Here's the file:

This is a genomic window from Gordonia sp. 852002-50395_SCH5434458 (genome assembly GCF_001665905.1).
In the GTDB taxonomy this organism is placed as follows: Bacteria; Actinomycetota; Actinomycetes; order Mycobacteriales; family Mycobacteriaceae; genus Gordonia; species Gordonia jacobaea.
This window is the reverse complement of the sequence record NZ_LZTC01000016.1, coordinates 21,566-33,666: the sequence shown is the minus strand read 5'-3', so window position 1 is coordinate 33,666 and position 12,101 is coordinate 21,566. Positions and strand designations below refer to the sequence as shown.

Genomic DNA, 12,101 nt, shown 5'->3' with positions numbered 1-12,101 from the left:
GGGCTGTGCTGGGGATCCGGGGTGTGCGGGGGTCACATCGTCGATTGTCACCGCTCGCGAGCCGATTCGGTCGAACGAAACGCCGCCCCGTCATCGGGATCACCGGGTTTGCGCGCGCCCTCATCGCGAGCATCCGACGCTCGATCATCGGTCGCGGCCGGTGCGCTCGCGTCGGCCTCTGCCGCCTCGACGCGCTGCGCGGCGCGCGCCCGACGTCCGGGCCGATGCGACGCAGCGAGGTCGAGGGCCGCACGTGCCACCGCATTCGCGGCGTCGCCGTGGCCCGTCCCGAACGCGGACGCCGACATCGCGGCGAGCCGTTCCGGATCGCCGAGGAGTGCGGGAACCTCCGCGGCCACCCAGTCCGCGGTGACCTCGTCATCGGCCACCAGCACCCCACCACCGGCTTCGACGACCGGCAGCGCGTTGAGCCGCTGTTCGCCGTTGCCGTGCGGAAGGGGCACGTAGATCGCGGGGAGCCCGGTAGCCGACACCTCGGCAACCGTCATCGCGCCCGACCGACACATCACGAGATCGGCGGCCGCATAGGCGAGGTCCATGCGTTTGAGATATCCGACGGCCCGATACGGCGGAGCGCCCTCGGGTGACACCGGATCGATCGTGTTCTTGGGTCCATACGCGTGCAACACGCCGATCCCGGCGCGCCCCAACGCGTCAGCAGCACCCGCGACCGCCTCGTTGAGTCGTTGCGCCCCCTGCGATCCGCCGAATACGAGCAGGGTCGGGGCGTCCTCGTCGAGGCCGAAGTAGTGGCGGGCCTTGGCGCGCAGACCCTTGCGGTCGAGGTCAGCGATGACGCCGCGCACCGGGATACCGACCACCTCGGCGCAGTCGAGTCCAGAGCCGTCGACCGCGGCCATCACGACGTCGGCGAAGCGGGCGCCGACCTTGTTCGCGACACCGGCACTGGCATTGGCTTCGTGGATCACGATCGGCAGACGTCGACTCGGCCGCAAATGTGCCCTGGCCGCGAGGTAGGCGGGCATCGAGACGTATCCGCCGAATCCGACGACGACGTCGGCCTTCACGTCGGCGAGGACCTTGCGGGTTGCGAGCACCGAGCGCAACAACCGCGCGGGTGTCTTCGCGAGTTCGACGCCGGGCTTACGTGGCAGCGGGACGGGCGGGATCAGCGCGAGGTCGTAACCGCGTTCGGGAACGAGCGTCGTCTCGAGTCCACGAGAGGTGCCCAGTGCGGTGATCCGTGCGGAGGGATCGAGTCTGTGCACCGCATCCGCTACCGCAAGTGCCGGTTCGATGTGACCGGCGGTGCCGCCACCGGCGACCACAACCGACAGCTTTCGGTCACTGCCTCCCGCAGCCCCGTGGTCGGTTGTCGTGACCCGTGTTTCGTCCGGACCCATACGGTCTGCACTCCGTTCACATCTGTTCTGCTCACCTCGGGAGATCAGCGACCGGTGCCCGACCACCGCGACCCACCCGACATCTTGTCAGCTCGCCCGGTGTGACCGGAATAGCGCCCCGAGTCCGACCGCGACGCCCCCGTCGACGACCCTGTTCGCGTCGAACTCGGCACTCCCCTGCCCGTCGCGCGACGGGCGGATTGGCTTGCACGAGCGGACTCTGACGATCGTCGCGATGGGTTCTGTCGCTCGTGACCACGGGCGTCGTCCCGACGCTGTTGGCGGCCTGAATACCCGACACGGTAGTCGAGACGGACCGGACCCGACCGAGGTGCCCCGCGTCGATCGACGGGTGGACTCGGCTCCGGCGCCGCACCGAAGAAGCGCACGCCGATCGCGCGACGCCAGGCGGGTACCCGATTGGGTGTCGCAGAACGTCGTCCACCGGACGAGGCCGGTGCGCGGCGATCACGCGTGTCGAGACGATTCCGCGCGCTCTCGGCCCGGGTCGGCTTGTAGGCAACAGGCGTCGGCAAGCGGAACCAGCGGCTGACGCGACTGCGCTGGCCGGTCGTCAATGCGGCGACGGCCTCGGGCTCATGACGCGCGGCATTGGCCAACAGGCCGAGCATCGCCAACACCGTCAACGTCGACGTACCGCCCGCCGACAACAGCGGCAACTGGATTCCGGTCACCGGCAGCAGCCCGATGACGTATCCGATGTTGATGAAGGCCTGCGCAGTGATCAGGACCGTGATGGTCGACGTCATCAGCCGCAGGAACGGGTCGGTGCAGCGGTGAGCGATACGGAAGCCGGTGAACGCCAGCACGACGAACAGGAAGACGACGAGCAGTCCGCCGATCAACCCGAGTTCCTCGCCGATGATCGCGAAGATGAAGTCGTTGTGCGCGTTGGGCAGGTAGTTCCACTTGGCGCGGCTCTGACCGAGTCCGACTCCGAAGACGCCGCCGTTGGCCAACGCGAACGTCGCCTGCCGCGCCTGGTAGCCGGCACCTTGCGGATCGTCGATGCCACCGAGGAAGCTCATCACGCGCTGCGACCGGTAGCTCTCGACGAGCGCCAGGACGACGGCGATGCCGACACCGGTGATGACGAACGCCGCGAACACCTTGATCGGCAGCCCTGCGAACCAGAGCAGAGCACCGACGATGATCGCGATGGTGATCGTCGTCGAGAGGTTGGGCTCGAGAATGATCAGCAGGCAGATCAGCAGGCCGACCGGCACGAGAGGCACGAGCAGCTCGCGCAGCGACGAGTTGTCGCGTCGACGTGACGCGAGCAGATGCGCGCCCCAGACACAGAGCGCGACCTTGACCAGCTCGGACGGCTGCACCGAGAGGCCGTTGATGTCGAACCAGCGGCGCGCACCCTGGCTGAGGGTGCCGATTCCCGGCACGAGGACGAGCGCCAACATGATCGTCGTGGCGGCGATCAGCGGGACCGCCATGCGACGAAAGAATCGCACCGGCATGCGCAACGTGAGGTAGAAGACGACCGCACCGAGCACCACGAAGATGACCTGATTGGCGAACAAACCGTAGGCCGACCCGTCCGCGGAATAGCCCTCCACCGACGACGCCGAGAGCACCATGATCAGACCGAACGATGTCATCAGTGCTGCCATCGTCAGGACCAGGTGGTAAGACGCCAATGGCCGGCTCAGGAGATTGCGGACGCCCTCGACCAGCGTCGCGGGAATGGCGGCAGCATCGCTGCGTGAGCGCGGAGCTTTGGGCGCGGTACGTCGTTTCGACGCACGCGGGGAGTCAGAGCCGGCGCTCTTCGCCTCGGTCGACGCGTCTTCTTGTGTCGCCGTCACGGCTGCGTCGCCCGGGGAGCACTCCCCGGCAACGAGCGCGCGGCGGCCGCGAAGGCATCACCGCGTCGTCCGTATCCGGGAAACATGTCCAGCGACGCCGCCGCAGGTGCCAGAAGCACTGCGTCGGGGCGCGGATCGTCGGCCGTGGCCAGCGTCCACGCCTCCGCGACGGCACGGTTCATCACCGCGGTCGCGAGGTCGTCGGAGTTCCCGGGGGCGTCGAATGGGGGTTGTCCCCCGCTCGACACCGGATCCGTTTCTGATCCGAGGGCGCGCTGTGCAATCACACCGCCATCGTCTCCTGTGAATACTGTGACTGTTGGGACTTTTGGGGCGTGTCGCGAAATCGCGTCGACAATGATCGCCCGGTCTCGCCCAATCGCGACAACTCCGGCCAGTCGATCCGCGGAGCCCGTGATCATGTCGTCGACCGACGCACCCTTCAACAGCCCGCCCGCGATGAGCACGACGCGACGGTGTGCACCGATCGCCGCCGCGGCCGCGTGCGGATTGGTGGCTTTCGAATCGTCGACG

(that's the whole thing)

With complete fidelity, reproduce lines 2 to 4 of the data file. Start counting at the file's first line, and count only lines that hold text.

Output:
In the GTDB taxonomy this organism is placed as follows: Bacteria; Actinomycetota; Actinomycetes; order Mycobacteriales; family Mycobacteriaceae; genus Gordonia; species Gordonia jacobaea.
This window is the reverse complement of the sequence record NZ_LZTC01000016.1, coordinates 21,566-33,666: the sequence shown is the minus strand read 5'-3', so window position 1 is coordinate 33,666 and position 12,101 is coordinate 21,566. Positions and strand designations below refer to the sequence as shown.

Genomic DNA, 12,101 nt, shown 5'->3' with positions numbered 1-12,101 from the left: